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Last Updated: Thursday, 6 March 2008, 11:11 GMT
Tighter drug trial laws promised
Seroxat is the most frequently prescribed antidepressant
Ministers have promised to tighten laws requiring drug firms to disclose data from clinical trials.

It comes after the drugs regulator announced GlaxoSmithKline would not face criminal proceedings over claims it withheld information on Seroxat.

But they warned GSK should have been quicker to raise the alarm on the risk of suicidal behaviour associated with the antidepressant in the under-18s.

GSK has rejected claims it improperly withheld drug-trial information.

The Medicines and Healthcare products Regulatory Agency (MHRA) received data from clinical trials in May 2003 showing that patients under 18 had a higher risk of suicidal behaviour if they were treated with Seroxat than if they received a placebo.
We will take immediate steps to ensure the law is strengthened further, so that there can be no doubt as to companies' obligations to report safety issues
Professor Kent Woods, MHRA

Data also showed that Seroxat was not effective for treating depression in children and adolescents.

The drug was subsequently banned for use in under 18s.


But Professor Kent Woods, MHRA chief executive said they were disappointed GSK had not given them information earlier and that drugs firms had an "ethical responsibility".

"I remain concerned that GSK could and should have reported this information earlier than they did.

"All companies have a responsibility to patients, and should report any adverse data signals to us as soon as they discover them.

"This investigation has revealed important weaknesses in the drug safety legislation in force at the time."

He said subsequent legislation has partially addressed the problem but more still needed to be done.

The MHRA spent four years looking at over one million pages of evidence to determine whether GSK had withheld information.

They concluded there was no realistic prospect of a conviction as legislation in place at the time was not sufficient to require companies to inform the regulator of safety information when the drug was being used for, or tested outside its licensed indications.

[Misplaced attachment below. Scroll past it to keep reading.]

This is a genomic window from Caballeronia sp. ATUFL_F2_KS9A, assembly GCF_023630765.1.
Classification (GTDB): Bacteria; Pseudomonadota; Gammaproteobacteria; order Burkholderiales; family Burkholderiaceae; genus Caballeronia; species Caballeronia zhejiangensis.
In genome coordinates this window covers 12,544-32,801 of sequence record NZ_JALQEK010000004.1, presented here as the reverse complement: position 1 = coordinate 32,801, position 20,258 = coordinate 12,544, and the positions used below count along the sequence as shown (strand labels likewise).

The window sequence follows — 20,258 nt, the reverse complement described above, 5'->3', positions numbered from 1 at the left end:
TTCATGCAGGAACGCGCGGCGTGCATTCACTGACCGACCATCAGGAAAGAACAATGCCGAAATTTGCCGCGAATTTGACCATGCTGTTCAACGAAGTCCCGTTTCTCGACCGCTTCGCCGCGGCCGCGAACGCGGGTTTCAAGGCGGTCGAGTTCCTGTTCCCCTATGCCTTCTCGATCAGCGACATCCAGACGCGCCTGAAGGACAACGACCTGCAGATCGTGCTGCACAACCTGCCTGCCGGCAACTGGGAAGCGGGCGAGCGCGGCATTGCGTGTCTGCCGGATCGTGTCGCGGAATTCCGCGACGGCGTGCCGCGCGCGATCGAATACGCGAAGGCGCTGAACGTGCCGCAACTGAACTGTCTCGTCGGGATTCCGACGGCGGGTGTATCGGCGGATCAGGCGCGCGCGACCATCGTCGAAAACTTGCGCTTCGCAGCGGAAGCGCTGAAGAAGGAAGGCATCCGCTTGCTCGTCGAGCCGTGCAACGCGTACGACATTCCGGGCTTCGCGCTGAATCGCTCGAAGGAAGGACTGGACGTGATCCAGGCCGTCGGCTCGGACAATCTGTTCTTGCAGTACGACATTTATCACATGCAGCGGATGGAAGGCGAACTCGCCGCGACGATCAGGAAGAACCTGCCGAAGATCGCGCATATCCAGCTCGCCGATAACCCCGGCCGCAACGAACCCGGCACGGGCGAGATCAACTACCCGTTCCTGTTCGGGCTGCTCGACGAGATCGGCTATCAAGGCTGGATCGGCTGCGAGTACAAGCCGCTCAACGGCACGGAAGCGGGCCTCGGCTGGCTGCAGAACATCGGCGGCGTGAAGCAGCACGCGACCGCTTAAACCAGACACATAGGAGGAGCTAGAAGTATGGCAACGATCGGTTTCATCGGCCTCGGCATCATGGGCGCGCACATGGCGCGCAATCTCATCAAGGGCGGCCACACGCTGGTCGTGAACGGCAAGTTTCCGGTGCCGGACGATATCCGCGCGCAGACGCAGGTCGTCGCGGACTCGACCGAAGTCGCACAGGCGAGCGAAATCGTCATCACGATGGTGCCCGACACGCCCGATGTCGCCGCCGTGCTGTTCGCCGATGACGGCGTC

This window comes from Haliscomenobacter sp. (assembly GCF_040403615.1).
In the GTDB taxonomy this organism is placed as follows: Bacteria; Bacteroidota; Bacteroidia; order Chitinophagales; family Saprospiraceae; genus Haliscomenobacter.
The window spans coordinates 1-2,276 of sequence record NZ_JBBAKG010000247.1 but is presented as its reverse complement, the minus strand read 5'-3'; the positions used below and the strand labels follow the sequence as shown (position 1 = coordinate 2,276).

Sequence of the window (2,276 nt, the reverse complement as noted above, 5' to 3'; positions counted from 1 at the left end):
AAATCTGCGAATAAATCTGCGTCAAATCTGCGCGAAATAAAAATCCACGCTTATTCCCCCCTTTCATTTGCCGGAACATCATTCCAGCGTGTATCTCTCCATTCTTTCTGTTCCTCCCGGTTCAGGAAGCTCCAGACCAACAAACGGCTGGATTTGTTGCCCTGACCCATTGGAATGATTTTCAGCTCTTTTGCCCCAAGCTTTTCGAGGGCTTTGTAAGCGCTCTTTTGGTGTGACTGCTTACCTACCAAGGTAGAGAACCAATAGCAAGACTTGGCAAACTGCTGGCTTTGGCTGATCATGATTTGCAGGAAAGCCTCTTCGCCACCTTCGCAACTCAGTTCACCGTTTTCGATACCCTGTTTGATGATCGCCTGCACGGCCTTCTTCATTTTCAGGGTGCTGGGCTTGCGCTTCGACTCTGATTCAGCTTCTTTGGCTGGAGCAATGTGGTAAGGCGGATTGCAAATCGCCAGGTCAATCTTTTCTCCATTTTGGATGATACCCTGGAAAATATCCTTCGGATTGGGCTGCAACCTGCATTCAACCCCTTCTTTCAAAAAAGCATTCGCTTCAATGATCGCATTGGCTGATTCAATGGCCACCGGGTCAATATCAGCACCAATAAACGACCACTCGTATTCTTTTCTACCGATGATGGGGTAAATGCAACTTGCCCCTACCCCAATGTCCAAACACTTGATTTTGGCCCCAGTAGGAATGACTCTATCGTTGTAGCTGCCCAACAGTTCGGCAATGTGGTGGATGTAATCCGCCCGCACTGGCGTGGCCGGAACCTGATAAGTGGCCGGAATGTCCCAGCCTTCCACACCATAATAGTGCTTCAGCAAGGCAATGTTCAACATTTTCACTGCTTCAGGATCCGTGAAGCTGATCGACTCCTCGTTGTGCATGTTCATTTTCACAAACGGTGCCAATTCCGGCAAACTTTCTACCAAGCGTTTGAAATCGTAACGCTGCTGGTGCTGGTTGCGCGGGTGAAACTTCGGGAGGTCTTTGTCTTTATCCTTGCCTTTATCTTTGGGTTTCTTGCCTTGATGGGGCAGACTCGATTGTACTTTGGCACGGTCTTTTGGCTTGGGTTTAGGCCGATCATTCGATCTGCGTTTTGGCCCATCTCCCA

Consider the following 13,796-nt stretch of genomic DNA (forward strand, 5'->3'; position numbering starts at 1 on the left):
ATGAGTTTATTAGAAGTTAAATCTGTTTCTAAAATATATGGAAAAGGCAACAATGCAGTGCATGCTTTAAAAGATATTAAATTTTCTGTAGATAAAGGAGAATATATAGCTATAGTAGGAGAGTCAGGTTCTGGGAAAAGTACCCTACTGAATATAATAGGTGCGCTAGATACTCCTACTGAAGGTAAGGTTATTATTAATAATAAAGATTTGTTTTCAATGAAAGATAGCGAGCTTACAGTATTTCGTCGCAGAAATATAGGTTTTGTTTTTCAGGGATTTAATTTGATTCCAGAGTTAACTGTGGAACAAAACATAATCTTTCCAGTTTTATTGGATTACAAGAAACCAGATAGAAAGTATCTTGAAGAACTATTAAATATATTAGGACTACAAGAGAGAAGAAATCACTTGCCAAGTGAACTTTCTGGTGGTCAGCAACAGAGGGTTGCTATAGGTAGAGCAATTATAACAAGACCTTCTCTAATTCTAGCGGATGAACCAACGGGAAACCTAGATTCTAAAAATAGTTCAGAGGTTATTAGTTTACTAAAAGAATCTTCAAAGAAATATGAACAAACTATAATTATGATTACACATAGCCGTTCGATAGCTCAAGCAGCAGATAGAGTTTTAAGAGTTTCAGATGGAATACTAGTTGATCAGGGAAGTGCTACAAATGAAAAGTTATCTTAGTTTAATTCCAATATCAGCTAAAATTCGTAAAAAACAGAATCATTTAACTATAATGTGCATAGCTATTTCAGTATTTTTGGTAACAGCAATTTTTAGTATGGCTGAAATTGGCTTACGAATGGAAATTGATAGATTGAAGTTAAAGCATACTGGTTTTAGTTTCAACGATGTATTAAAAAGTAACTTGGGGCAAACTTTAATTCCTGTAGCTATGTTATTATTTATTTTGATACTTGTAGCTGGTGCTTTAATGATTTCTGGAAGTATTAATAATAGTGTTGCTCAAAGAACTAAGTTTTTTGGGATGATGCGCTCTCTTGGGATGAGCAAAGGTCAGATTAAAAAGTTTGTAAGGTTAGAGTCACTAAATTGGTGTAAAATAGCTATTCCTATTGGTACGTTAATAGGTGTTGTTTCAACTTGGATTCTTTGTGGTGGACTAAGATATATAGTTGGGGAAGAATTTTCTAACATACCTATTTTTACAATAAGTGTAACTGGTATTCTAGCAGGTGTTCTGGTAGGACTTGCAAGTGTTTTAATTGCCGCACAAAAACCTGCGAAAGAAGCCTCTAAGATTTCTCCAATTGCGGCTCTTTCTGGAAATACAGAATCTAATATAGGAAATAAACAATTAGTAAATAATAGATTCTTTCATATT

In common with many drugs, Seroxat was never licensed for the under 18s, but doctors could still prescribe it.

A BBC Panorama investigation last year reported that secret e-mails showed the drug company distorted trial results, covering up a link with suicide in teenagers.

The internal documents suggested GSK knew there was a problem with the effectiveness of Seroxat in children five years before the drug was banned.

Health minister Dawn Primarolo said the government would take immediate steps to secure a strengthening of the law in the UK and Europe.

She also said they wanted to make it clear to all pharmaceutical companies that, "notwithstanding the limitations that may exist in the law, they should disclose any information they have that would have a bearing on the protection of health".

Dr Alastair Benbow, medical director for GSK Europe said: "We firmly believe we acted properly and responsibly in first carrying out this important clinical trials programme and then informing the regulatory agencies when we identified a potential increased risk of suicidal thinking and behaviour in patients under 18.

"GSK is committed to working with the government, appropriate regulatory authorities and other pharmaceutical companies to take whatever action is necessary to improve legislation and policy in this area."

Andrew McCulloch, chief executive of the Mental Health Foundation said it was "totally unacceptable" to hear that young people may have taken their own lives due to a lack of transparency by a pharmaceutical company.

One young woman's experience on Seroxat

Q&A: Seroxat data
06 Mar 08 |  Health
Drug company 'hid' suicide link
29 Jan 07 |  Health
Taken on trust
21 Sep 04 |  Panorama

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